Europe Travel

Rome, Italy

17 November 2014

Upon arrival to the grand Termini Station, we exited onto the streets of Rome to head to our nearby hotel. We dropped our bags with a sigh of relief. It was our last intercity train trip.

We decided to head out straight away to make the most of our time in the wondrous city of Rome. We headed towards the attractions by foot, and soon approached the first of many, many ruins to be encountered in Rome. The Temple of Hadrian has an imposing façade which sits over the Piazza di Pietra. It was built in 145 AD and is still standing tall.

We stopped for lunch whilst navigating the incredibly busy laneways. We shared a pizza and a vegetable risotto, the latter of which was much different to the risottos encountered here in Australia, and rather delicious.

We followed the crowd and realised we were in front of the Trevi Fountain, although it was rather difficult to come to this conclusion because the whole fountain was covered with hefty scaffolding. However, I’m not sure why we were so surprised, this far into our heavily scaffolded peak-season trip!

We trod off frowning, but not for long. We had soon approached the magnificent Pantheon, by far the most beautiful and well-preserved of all the Roman ruins. It was built sometime between 27 BC to 14 AD and then rebuilt around 126 AD. The building’s portico features several large columns, but the interior is a domed rotunda with a gaping hole in the centre of the ceiling. We visited on a sunny day, and a halo of sunlight was entering the building through the hole and gave the room a natural spotlight. The repetitive texture of sunken square panels on the ceiling along with the warm glow of sunlight entering through the ceiling gives the dome’s interior the appearance of a dawn painting.

Delighted sighs out of the way, it was time to continue on our walk. We accidentally came across another ruin, the Largo di Torre Argentina. These ruins were discovered in 1927, and are now the home to several stray cats. This is also the place that Julius Caesar was assassinated.

We then encountered the Piazza Venezia, which displays the grand Altare della Patria, a huge altar built in honour of an Italian king. The altar houses a museum, but also backs onto the ornate Basilica of St Maria. There was a great look-out point to the side of the altar and church, where we were able to get our first glimpses of the Roman Forum and the Colosseum.

It was time to go home to rest, as we were pretty exhausted. That night we headed out to a nearby bar and watched Costa Rica beat Italy. Alex upset many of the locals.

Our next day commenced with a visit to our favourite Italian supermarket to buy dinner in advance. We spent a long time at the supermarket, mainly waiting to buy food at the deli. We had a great time watching little old ladies argue with each other, and then later with the deli men, and then the deli men with each other. The two men at the deli were named Mario and Luigi. These factors really made our morning. We dropped off our food at the hotel and decided to get the train to the other side of the city. It was our Colosseum day.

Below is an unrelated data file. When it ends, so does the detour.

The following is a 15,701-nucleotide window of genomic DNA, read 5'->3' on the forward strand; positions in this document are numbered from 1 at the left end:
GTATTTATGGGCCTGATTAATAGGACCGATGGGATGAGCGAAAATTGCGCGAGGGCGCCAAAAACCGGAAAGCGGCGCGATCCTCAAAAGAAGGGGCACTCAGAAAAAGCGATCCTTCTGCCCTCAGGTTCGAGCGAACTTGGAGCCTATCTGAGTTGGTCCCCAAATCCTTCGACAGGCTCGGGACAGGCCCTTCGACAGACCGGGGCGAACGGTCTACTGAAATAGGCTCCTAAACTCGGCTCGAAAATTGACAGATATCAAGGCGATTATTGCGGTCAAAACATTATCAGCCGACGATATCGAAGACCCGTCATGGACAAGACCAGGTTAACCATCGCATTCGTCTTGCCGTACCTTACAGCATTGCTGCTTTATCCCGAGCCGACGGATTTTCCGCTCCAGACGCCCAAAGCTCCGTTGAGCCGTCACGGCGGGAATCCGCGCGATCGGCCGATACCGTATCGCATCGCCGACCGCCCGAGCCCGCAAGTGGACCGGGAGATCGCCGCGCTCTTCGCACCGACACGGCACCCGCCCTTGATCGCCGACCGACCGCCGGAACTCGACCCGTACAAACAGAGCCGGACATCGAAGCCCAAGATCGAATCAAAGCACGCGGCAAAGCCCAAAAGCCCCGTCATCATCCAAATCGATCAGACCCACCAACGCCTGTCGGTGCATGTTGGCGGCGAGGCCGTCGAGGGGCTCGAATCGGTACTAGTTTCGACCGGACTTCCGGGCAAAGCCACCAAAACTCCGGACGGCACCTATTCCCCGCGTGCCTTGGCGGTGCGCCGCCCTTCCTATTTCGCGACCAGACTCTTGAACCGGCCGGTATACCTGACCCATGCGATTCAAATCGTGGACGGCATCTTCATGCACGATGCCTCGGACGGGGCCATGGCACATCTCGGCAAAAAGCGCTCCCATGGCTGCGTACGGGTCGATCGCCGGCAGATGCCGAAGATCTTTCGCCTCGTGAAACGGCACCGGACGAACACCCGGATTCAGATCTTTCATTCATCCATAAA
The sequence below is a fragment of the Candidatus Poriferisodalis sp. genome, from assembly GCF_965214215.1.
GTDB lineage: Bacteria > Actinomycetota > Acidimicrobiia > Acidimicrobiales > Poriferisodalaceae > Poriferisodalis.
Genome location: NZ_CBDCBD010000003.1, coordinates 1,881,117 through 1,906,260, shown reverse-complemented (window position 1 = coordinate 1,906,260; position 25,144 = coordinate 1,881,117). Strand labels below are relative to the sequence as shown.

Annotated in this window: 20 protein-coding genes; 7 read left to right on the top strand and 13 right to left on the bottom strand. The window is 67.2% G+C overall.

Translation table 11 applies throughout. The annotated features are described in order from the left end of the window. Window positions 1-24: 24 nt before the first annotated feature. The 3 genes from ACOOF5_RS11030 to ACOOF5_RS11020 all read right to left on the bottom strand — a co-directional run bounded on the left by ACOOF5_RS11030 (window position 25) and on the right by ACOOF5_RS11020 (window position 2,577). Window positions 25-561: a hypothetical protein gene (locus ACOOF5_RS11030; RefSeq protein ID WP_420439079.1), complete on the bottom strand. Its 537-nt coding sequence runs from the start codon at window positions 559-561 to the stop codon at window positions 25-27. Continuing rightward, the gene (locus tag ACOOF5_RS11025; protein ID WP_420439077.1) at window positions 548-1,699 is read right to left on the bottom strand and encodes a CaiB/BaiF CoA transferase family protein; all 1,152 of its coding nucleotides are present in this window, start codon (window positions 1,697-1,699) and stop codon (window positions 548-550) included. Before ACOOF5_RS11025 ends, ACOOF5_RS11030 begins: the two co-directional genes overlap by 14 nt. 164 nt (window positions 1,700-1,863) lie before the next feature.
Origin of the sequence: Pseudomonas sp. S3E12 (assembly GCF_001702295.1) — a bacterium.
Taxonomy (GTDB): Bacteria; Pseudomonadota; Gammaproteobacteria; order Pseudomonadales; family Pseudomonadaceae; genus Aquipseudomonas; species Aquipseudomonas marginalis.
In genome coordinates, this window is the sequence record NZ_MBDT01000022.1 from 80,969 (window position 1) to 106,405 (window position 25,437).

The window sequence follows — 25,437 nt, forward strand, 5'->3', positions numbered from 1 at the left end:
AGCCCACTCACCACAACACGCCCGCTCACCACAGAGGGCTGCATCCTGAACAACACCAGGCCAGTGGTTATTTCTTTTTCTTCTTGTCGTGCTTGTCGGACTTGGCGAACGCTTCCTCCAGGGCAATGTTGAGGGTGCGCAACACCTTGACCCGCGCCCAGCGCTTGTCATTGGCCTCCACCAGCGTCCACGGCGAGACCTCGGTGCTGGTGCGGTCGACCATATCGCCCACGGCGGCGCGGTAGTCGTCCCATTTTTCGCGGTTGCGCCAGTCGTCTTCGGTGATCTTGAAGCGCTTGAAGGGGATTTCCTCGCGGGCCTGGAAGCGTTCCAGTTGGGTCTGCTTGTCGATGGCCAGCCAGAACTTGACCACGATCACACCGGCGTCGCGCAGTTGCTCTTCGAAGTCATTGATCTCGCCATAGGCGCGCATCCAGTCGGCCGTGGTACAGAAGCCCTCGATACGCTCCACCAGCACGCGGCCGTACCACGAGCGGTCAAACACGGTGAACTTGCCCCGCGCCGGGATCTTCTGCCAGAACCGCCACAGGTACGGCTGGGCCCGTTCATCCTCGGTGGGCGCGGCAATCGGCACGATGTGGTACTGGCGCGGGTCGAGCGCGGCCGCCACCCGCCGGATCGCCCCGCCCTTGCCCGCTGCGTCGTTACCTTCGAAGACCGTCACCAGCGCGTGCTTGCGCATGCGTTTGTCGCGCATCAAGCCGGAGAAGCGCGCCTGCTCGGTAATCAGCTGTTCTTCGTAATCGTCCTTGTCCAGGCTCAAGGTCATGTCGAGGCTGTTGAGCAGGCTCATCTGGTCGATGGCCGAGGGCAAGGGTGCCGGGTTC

After a cosy experience on the Roman metro, we exited at the Colosseum train station and there, in front of us, was… more scaffolding. Hidden behind the scaffolding was the incredible Colosseum. This attraction was build a little later than the Pantheon, around 70 AD. We admired the outside of the amphitheatre for some time. We had bought our tickets in advance so were able to skip the massive queue and walk right in. It is such an interesting place full of rich historical anecdotes. It was curious to imagine the horrible happenings that had once occurred there.

Across the way from the Colosseum is the Roman Forum, which is a huge open space that is full of ancient ruins. It was once the hub of Rome.

Our final morning in Rome was spent in a quiet suburban area in the north-western part of the city. This area houses the MAXXI Museum, an architecture and contemporary art museum, which is designed by Zaha Hadid, Alex’s favourite architect. The museum was… interesting. We much preferred admiring the building’s architecture rather than the interior galleries.

We spent the afternoon resting at the enormous Villa Borghese gardens, which also had a nice view of Vatican City. It was lovely to get away from the hustle and bustle of a very busy city, and also to reminisce about the lovely time we spent in Italy, eating delicious dishes and admiring ancient buildings.

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